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Subject: Drumcorps FAQ 5/6 Miscellaneous info.

This article was archived around: 27 Dec 1998 01:16:14 -0800

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All FAQs posted in: rec.arts.marching.drumcorps
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Archive-name: drumcorps-faq/part5 Last-modified: 1997/1/31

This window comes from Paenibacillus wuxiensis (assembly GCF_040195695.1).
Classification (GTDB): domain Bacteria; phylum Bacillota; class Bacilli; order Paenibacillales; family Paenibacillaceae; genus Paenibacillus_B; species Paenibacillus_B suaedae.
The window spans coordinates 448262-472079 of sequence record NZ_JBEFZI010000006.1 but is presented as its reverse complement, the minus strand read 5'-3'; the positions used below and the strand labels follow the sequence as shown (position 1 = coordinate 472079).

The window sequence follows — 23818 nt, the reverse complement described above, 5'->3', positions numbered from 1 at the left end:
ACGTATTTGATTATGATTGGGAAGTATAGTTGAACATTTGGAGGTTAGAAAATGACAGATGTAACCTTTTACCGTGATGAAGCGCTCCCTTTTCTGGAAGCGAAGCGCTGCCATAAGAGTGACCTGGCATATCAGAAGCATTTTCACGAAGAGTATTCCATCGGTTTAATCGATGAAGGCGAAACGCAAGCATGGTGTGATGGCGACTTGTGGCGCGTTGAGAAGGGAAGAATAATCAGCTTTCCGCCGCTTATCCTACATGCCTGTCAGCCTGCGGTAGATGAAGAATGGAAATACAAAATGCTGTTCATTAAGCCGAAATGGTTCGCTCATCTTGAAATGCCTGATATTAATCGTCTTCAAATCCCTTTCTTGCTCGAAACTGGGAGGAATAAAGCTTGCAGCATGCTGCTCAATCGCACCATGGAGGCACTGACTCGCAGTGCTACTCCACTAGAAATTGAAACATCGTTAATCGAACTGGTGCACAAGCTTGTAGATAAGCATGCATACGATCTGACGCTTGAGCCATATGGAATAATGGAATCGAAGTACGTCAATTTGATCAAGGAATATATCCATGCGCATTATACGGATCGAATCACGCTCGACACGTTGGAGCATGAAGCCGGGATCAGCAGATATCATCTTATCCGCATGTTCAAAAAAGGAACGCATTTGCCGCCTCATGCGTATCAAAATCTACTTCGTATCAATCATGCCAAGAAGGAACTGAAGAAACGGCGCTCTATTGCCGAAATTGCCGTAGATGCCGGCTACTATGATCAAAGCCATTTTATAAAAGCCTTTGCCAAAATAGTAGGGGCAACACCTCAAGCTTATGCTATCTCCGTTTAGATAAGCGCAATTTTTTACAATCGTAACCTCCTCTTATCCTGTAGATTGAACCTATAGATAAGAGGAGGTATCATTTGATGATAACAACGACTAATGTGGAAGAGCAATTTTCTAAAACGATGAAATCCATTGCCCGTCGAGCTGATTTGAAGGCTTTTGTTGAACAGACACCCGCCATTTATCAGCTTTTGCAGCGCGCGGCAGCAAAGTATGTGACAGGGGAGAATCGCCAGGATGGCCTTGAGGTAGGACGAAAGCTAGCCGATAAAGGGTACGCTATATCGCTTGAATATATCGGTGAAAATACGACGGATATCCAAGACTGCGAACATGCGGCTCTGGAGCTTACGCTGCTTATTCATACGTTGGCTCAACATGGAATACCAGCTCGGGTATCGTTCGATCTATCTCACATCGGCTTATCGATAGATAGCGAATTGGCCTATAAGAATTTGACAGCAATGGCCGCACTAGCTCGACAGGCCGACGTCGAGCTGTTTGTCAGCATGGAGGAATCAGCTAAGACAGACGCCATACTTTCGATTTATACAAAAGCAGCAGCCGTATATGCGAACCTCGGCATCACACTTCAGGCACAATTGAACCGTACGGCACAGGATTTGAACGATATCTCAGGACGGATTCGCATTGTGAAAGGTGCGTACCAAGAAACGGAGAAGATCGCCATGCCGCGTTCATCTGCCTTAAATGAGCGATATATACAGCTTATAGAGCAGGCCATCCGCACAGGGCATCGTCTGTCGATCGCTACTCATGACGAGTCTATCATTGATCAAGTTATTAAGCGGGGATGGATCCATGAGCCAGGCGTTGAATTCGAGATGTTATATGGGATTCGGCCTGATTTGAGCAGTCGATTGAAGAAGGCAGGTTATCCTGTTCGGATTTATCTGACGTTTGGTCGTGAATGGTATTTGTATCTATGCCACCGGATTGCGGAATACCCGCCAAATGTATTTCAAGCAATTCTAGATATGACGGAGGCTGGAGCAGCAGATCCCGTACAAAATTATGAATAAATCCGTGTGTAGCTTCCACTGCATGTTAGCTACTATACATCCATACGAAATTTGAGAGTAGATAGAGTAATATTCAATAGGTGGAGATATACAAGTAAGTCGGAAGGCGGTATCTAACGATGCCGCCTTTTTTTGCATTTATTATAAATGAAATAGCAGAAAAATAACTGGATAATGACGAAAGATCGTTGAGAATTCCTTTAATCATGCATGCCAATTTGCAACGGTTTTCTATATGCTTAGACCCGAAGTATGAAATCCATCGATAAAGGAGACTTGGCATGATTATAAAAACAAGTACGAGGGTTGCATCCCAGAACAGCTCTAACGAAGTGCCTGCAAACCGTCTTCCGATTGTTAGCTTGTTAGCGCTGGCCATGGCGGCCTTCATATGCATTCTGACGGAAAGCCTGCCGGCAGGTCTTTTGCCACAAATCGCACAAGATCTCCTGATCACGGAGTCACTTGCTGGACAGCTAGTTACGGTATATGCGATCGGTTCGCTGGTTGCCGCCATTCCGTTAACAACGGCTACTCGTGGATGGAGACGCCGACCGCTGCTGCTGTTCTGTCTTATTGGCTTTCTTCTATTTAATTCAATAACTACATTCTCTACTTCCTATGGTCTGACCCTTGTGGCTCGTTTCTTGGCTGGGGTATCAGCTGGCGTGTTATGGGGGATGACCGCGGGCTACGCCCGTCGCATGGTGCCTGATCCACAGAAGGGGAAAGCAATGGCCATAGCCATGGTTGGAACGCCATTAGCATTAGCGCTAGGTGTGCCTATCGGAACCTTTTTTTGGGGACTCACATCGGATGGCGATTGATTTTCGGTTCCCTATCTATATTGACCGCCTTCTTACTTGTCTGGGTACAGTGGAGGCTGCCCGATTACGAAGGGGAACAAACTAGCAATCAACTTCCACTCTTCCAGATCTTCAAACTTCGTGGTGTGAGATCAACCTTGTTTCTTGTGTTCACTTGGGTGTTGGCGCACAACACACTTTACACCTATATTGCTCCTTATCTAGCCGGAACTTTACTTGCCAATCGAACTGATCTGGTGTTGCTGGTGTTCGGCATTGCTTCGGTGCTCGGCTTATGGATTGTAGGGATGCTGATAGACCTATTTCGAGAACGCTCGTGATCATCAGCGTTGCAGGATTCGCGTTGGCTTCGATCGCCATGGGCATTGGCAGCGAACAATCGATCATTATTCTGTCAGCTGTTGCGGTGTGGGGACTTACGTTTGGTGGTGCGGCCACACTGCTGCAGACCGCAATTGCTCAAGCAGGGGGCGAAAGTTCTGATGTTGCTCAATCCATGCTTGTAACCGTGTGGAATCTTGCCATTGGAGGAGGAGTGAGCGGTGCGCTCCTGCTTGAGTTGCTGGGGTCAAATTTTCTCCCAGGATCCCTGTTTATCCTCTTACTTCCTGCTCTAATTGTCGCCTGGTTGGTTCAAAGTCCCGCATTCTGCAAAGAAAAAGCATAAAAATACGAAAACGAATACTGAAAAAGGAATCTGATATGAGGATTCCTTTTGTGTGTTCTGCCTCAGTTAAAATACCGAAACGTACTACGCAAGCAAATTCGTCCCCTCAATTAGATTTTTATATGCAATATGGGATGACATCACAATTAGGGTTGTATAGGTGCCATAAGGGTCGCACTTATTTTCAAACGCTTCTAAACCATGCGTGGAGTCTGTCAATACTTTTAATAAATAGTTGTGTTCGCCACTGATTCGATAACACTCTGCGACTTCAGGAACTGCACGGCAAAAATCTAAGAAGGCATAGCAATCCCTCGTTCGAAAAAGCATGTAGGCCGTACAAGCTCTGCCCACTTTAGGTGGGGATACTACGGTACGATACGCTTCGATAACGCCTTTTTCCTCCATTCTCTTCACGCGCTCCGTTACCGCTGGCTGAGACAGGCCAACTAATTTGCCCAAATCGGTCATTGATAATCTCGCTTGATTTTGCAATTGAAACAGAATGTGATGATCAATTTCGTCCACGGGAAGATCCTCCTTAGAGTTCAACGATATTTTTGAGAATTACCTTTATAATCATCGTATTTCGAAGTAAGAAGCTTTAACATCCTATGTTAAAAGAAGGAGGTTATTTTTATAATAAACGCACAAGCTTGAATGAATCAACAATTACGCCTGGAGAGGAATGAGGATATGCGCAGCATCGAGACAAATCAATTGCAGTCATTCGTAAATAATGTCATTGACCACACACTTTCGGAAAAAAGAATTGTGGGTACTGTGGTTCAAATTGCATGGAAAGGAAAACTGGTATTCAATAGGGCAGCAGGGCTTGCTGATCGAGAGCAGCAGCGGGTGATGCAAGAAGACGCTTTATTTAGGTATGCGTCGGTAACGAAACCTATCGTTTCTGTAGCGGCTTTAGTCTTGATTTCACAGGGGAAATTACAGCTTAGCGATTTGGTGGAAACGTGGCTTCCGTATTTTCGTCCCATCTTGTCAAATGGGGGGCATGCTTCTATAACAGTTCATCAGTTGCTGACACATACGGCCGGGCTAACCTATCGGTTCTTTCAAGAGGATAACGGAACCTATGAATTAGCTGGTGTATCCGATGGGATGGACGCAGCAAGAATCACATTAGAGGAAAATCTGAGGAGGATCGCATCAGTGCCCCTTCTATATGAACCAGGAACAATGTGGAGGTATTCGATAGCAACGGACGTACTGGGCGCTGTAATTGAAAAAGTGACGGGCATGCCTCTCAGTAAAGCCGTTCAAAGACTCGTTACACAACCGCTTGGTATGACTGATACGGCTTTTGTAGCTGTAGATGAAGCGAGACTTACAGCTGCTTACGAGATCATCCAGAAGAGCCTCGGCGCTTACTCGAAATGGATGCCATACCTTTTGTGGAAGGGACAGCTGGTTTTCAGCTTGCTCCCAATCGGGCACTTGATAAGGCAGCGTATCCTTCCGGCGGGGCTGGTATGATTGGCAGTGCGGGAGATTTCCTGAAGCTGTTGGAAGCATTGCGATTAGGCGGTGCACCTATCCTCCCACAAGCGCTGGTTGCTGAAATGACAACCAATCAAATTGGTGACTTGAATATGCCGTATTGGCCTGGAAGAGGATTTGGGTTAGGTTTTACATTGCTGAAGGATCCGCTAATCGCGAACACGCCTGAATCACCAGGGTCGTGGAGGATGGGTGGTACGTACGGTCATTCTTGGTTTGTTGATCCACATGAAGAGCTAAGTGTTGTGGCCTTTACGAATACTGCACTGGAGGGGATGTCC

Frequently Asked Questions (FAQ) for rec.arts.marching.drumcorps Part 5 of 6 Miscellaneous drum corps information; Joining a corps, winter camps Table of Contents: 1.0 What is drum corps? 1.0.1 DCI and DCA 1.0.2 Drum Corps International 1.0.3 Drum Corps World 1.0.4 scorelines 1.1 Drum corps on-line 1.1.1 History of drum corps on-line 1.1.2 Rec.arts.marching.drumcorps 1.1.3 Drumcorps digest 1.1.4 FTP and WWW site 1.1.5 Cybercorps 1.1.6 Drum Corps Web Sites 1.2 Audio and video recordings and books 1.2.1 compact discs and cassettes 1.2.2 videos 1.2.3 books 2.0 DCI corps' addresses 2.0.1 Open class corps 2.0.2 Div. II/III corps 2.0.3 DCA corps are listed in Part 6 of the FAQ 2.0.4 Future Corps 3.1 1997 tentative drumcorps music 3.2 1997 drum corps tour schedule 4.0 Historical Information 4.1 Previous DCI Champions 4.2 1992 DCI Scores 4.3 1993 DCI Information 4.3.1 Corps repertoires 4.3.2 Scores 4.3.3 Individual and Ensemble scores 4.3.4 DCA Finals scores 4.3.5 RAMD Readers Final Poll 4.4 1994 DCI Information 4.4.1 DCI Championships in Boston 4.4.2 SEASON Final poll 4.4.3 RAMD Final Reader's Poll 4.4.4 Corps' repertoires in 1994 4.5 1995 DCI Information 4.5.1 DCI Championships in Buffalo 4.5.2 SEASON Final poll 4.5.3 RAMD Final Reader's Poll 4.5.4 Corps' repertoires in 1995 4.6 1996 DCI Information 4.6.1 DCI Championships in Orlando 4.6.2 SEASON Final poll 4.6.3 RAMD Final Reader's Poll 4.6.4 Corps' repertoires in 1996 5.0 The words "drum corps" 5.1 Number of members allowed 5.2 Corps' budgets 5.3 Fundraising 5.4 How far do the corps travel? How many competitions? How long is the season? When are the Championships? 5.5 How can I catch the Championships on TV? 5.6 How does the judging work? 5.7 What is a legal bugle? 5.8 What kind of percussion is allowed? 5.9 What is the "pit area"? 5.10 How long is each show? 5.11 What are all those strange abbreviations and/or nicknames people keep using when writing about drum corps? 5.12 Why do people keep misspelling things? 5.13 How to join a drum corps 5.14 Rehearsal information 5.15 Where to get music for wind ensemble 6.0 DCA and the Senior corps. 6.1 Drum Corps Associates (DCA) 6.1.1 The DCA Story 6.1.2 Corps listing 6.2 Parade Corps 6.2.1 Ballad of the Unsung Heros 6.2.2 Corps listing 6.3 Rehearsals 6.4 Fallen Comrades 6.4.1 Folded Corps 6.4.2 MIA Corps 6.5 DCA Champions 5.0 The words "drum corps" Usage note: "drum corps" (singular) can refer to a particular drum corps (e.g. "I haven't seen a drum corps in years.") or it can refer to the entire activity (e.g. "The future of drum corps looks promising."). It also can be used as an adjective (e.g. "I'm going to the next drum corps show in the area."). The plural "drum corps" only refers to greater than one drum corps. "Corps" is pronounced like KOR (like the word "core"). The plural of "corps" is spelled "corps", but is pronounced KORZ. The most frequent error in spelling "corps" is to leave off the 's'. 5.1 Number of members allowed The number of members allowing depends on the Class that the corps is competing in. The Open Class corps may field up to 128 performers (including the drum majors). This number comes from the fact that when the rule was devised, this was the average number of people that could fit on three buses. The idea was to minimize the travelling costs for the corps. Division II corps may field up to 90 people and Division III corps may field up to 60 members. These are the formal differences between the classes of drum corps, but in reality the Open Class corps tend to be the ones that attract the better instructors, go on longer tours, and generally perform better, while the Division II and III corps tend to be more oriented towards being a youth activity. Note that these are generalities so that any particular corps could be anywhere in the spectrum of youth activity or innovators in performance art. 5.2 Corps' budgets Typical numbers for an Open Class corps are $250,000 to $500,000 per year. This amount largely depends on how far they travel during the season, how expensive the props and uniforms are for the year, and what kind of staff they hire. Division II and III corps spend much less than these amount (probably much less than $100,000) because they tend to travel only locally or for shorter periods of time. Also, because they are smaller, the cost to produce a show is smaller. 5.3 Fundraising Since drum corps are not associated with any school (typically they are non-profit corporations), they must do their own fund-raising. Fund-raising activities include all sorts of events. The Bluecoats from Canton, OH, for example, hold a mini-car race in downtown Canton which raises all sorts of money (as well as publicizing the corps name). Funds also come from corps membership fees, as they are called. Fees can range between $200-$1,000 depending on the corps (if you calculate that out, that could be as much as $50,000). The Blue Devils from Concord, CA, take in about 70% of their $1.5 million operating funds from bingo (the $1.5 million goes to 7 different performing groups in the Blue Devils organization). Prize money is another source of income. The top corps get something like $2500 per performance, which adds up to about $75,000 total in a season. Many corps sponsor their own shows, which raises some more money. Donations and boosters also contribute to the money needed. 5.4 How far do the corps travel? How many competitions? How long is the season? When are the Championships? A typical Open Class corps travels somewhere between 10,000 and 15,000 miles during the season, performing in 25 to 35 shows in an eight or nine week period. The season usually begins in the second week in June (the eastern corps tend to start a little later) and culminates in the DCI World Championships, which are held on the second or third Saturday in August. In 1995, Finals will be held in Buffalo, NY on August 12th. 5.5 How can I catch the Championships on TV? In past years, PBS would broadcast the tape that DCI makes of the Championships (DCI produced two tapes: one of the live show and a highlights film). Each PBS station had the option not to broadcast it or not. For the 1994 season, DCI has announced that they will not produce a live video for broadcast on PBS. Instead, there will be closed circuit sites scattered across the country where people can go to watch the four hour DCI Finals broadcast. DCI is planning to produce a two hour highlights video that will be made avaiable to PBS stations later in the fall. 5.6 How does the judging work? For 1994, DCI has moved from a nine judge system to a seven judge system. There will be 4 music judges and 3 visual judges broken down as follows: GE music 20 points GE visual 20 points Ensemble music 15 points Ensemble visual 15 points Percussion performance 10 points Brass performance 10 points Visual performance 10 points The most noticable changes are that visual captions are worth 45 points, up from the previous 35 points allocated under the old system. The GE music and Ensemble music judges will be each be judging the merits of both percussion and brass lines. 5.7 What is a legal bugle? For competitive purposes (i.e. at DCI competitions), a bugle is defined as follows: "By the word `bugle' as used herein is meant a straight bell-front brass instrument pitched in the key of G. All instruments shall have no more than three (3) valves except for the contrabass bugle, which may have four (4)." This is quoted from Drum Corps World (January, 1990) which quotes the rule book (Rule 4.3.1). This rule was passed at the 1989 DCI Rules Congress. The rule used to say exactly the same thing, except that all instruments (even contrabasses) could have only two (2) valves. There is an interesting history to what was allowed on the field. At first only valveless bugles were allowed. Then one-valved, piston-rotor, and then two-valved were allowed, in that order. In fact, there used to be only soprano bugles until the baritone bugle, mellophone bugle, French horn bugle, and the contrabass were invented. 5.8 What kind of percussion is allowed? Rule 4.1.1: "All acoustic percussion membrane and keyboard instruments (those not needing electricity to generate sound) are legal." Rule 4.1.2: "Percussion keyboard instruments may use resonators. A self-contained motor that is battery-powered is permitted to be used on vibraphones only. This motor is not to be used for amplification, but rather to produce a vibrato effect by turning the resonator propellers. Electric amplification is not allowed." 5.9 What is the "pit area"? It is the area between the 35 yard lines on the front side line ten feet deep (outside the playing field, toward the audience). Basically, this area is an extension of the field. Any piece of equipment can be brought into or out of the pit area to or from the "normal" playing field. Corps typically use this area to place stationary percussion instruments, such as chimes, keyboard instruments, tympani, gongs, etc. It is also used sometimes to store color guard equipment. Some drill writers have used the pit area for performers to march through. 5.10 How long is each show? Each corps' performance is supposed to last between 10 and 11 1/2 minutes. There is a 0.1 point penalty for each 6 seconds above or below these limits. A typical show consisting of 7 corps will last about three hours. Usually, the winner of the show will do an encore performance while standing still (i.e. not marching). These kinds of performances are known as standstill performances. 5.11 What are all those strange abbreviations and/or nicknames people keep using when writing about drum corps? It's a lot easier to use an abbreviation or nickname than to have to type the entire corps name every time. Here is a short table of abbreviations: 'Coats or BC = Bluecoats (Canton, OH) BD = Blue Devils (Concord, CA) BK = Blue Knights Boston or BAC (Bad Ass Crusaders?) = Boston Crusaders (Boston, MA) Cadets or Garfield or CBC = Cadets of Bergen County (Hackensack, NJ) (they used to be called the Garfield Cadets until 1989) Cavies = Cavaliers (Rosemont, IL) G-Men = Glassmen MS or Madison or Scouts = Madison Scouts (Madison, WI) Magic = Magic of Orlando (Orlando, FL) PR or Phantom = Phantom Regiment (Rockford/Loves Park, IL) SCV or Vanguard = Santa Clara Vanguard (Santa Clara, CA) Sky = Sky Ryders (Shawnee, KS, TX) Spirit = Spirit of Atlanta (Atlanta, GA) Star = Star of Indiana (Bloomington, IN) Suncoast = Suncoast Sound (Pinillas Park, FL) VK or Velvet = Velvet Knights (Anaheim, CA) X-Men = Crossmen 27 = the 27th Lancers (a former open class corps from Revere, MA now an alumni corps) In DCA: Cabs = Caballaroes Sky = Skyliners Emp. or Empire = Empire Statesmen Buccs = Reading Buccaneers Other abbreviations include: contra = contrabass bugle bari or bary = baritone bugle sop = soprano bugle DM = drum major GE = general effect 5.12 Why do people keep misspelling things? Here is a small set of things people commonly misspell. Bluecoats (the corps from Canton, OH) Sky Ryders (the corps from DeSoto, TX) drum corps (TWO words) corps (singular, pronounced "CORE") corps (plural, pronounced "CORZ") corps' (possessive, pronounced "CORZ") There is no such word 'corp'. 5.13 How to join a drum corps Donald Chinn My experience with drum corps has been basically as a spectator. However, I did march in high school marching band (so I have *some* appreciation for how hard the stuff that drum corps do really is :-). Anyway, here's the extent of my knowledge on how to get involved. Junior corps (Blue Devils, Phantom Regiment, etc.) march people who are 21 or younger. A person "ages out" of corps when they become 22. You can legally march at the DCI Championships if you do not turn 22 until after June 1st of a given compeitive season. If you are 22 or older, then you can still play in a Senior drum corps. Senior drum corps are governed by DCA (Drum Corps Associates). If you are still under 22, then the typical way to get involved in drum corps is to contact a drum corps directly. So the big decision is: "Which drum corps should I join?" It depends. If you want to have a reasonable chance at winning the championships, then joining the Blue Devils, Santa Clara Vanguard, Cadets of Bergen County, Phantom Regiment, Star of Indiana, the Cavaliers, or Madison Scouts is the thing to do. If you want to be more involved in a smaller group (or less well-known), you can try some of the 13th-26th place corps, or even a Class A or Class A-60 corps. It seems to me, the things to consider are location, size of the corps, style of music, and reputation of the corps, and the chance at winning it all. For example, if you like jazz, then the Blue Devils is probably where you want to be. If you like classical, then Phantom is the place to be. WARNING: Tryouts for the top corps can be very tough, since everyone wants to be a part of a winning corps. There are basically 4 drum corps associations related to DCI that handle the corps in their region. These are DCE, DCM, DCS, and DCW (Drum Corps East, Midwest, South, and West, respectively). To find out what corps are in what association, you can contact the associations directly. See the section on "Drum corps associations" for phone numbers. DCI's address and phone is: DCI Box 548 Lombard, IL 60148 (708) 495-9866 There are also a slew of other smaller drum corps associations: Eastern Massachusetts, Drum Corps New York, etc. You can probably ask DCI if you want more info on them. To join a corps, call up one of the associations and find out where the nearest corps in your area are. Or, contact a corps directly (see "Current active corps", part 2). Rehearsals: Rehearsals usually begin in the fall (this is certainly true of the top corps). I suspect that when rehearsals begin largely depends on how much money the corps has. During the winter, rehearsals mostly consist of camps held on the weekends (once or twice a month in the fall and more frequently as winter and spring roll around). However, not everyone shows up to these camps, especially if they would have to fly 1000 miles to go to one. This is one reason to join a corps close to where you will be living. The corps you join would provide you with an instrument, probably with some safety deposit on it. Also, most corps require that you pay a fee to join the corps. This is to compensate for uniform cleaning, equipment, food, etc. This fee can be very cheap or very steep anywhere from $200 to $1,000). When summer arrives (late May, early June), then things really pick up. Rehearsals can last up to 10 hours a day (or more), and the sun beats down unmercifully. Tan lines on the feet are not uncommon. Touring: Corps travel thousands of miles each summer, and the bus rides can be as long as 12 hours. Usually, you roll into some town at 1am and sleep in their high school gym for 8 hours or so (you bring a sleeping bag!). Food is usually prepared by volunteers for the corps. Then you rehearse in the day, do a show (or do laundry), and the cycle repeats. There are numerous parties, as well. 5.14 Rehearsal information Paul D. Herzog I marched four years (1986-1988 Colts, 1989 Bergen County) and am asked one question more than any other: What is a corps' rehearsal schedule like, both in camps and on the road? A corps consistently has their first rehearsal around the weekend after Thanksgiving. This camp has little actual rehearsal, and is used for the corps' veterans to re-acquaint and for the rookies to the get the feel of the activity as a whole. The actual camp schedule afterward will usually be: - 1 camp in January - 1 camp in February - 1 camp in March - 1 (perhaps 2) camps in April - 2 camps in May Most top 12 corps require all members to be "moved in" by Memorial Day camp, after which daily (or at least multiple times per week) rehearsals start. A typical camp varies from corps to corps, but nearly all corps have a camp from Friday evening to Sunday afternoon.....here is an example schedule from a top-25 and a top-5 corps: Top 25 Top 5 ====== ===== Friday 6-8:30 PM Members arrive 6-8:30 PM 8:30-9 Welcome from director 8:30-9 9-12 AM Sectional rehearsal 9-1 AM 12-1 Snack 1-2 AM 1 AM Lights Out 2 AM Saturday 8:30 AM Get Up/Breakfast 8 AM 9:30-10 Calistenics/stretching 9-9:30 10-1 PM M & M 9:30-2 PM 1-2 Lunch 2-3 2-6 PM Sectionals 3-8 PM 6-7 Dinner 8-9 7-11 PM Ensemble rehearsal 9-2 AM 11-12 AM Snack 2-3 12 AM Lights Out 3 AM Sunday 8 AM Get Up/Breakfast 9 AM 9-9:30 Calistenics/stretching 10-10:30 9:30-1 PM Sectionals 10:30-2 PM 1-4 PM Ensemble 2-4 PM 4-5 Snack 4-5 5-6 Clean up/pack 5-6 6 PM Get the hell out 6 PM Drummers, since the emphasis is completely on playing as a line, rather than individuals, will often have their own rehearsals, not as strict, more to get used to being around each other than to really learn the summer program. These rehearsals will usually split the monthly camps (i.e. Camp on the 1st, drum practice on the 15th). Once a corps is on the road, the schedule tends to be the same nearly every day, since there are shows (and for the Top 5, clinics) nearly every day. A typical schedule may look like this: 9-10 AM Get Up/Breakfast 10-10:30 Cals/stretching 10:30-2 PM Sectionals (M & M for the horns, usually) 2-3 Lunch 3-5:30 Ensemble rehearsal 5:30-7 Dinner/Clean the school/Pack/Get in uniform 7-7:30 Travel to show site 7:30-8:30 Warm up 8:30 Show Time! 11:00 Finish with retreat 12:00 AM Pull out for next town 4:30 Arrive at next town 4:30-9:00 AM Sleep on a gym floor A corps on the road will usually have about two days a week with no shows, and the day is usually devoted to a little extra rehearsal (2-3 hours), laundry (sometimes!), relaxation time, etc. There are usually two or three free days over the course of a summer, where the corps will go to the movies, amusement parks, the ocean (I still have great memories of two days in Ocean City, MD), where the corps members can spend all their money on junk food and other refreshments (for the age- outs, anyway), souvenirs, and whatever other tourist traps they fall into. 5.15 Music for wind ensemble Corps play a wide range of music including classical, contempory, jazz, soundtracks, and music for wind ensemble. Original recordings of much of this music can be bought at your local record store. But most music for wind ensemble is not widely available. I have found a good source of music for wind ensemble. They are: West Coast Music Service P.O. Box 3501 North Ft. Myers, FL 33918-3501 813-731-0565 I have ordered CDs and LPs from them, and they have been fine. They have almost everything that has been written for wind ensembles available, mostly performed by university bands. ---- Original written by Michael Fath and Donald Chinn Updates and new material by Cathy Doser and Caryn Roberts RAMD FAQ administered by: Cathy Doser (cathyd@halcyon.com) and Caryn Roberts (caryn@halcyon.com) Comments welcome on any aspect of this FAQ. We are especially looking for information on Div. II/III corps, and early drum corps information (VFW and American Legion Championships and pre-DCI corps in general). If you see anything that is inaccurate (such as corps address information or repertoire), please let us know. NOTICE: This FAQ is copyright (c) 1995 by Cathy Doser and is made available as a service to the drum corps and the Internet community. The FAQ may be distributed freely in printed or electronic form, provided that it is not modified. The FAQ may not be sold in any medium including electronic, CD-ROM, or database, or published in print without the express written permission of the authors. Contact Cathy Doser (cathyd@halcyon.com) if there are any questions. ---- Cathy Doser Caryn Roberts cathyd@halcyon.com caryn@halcyon.com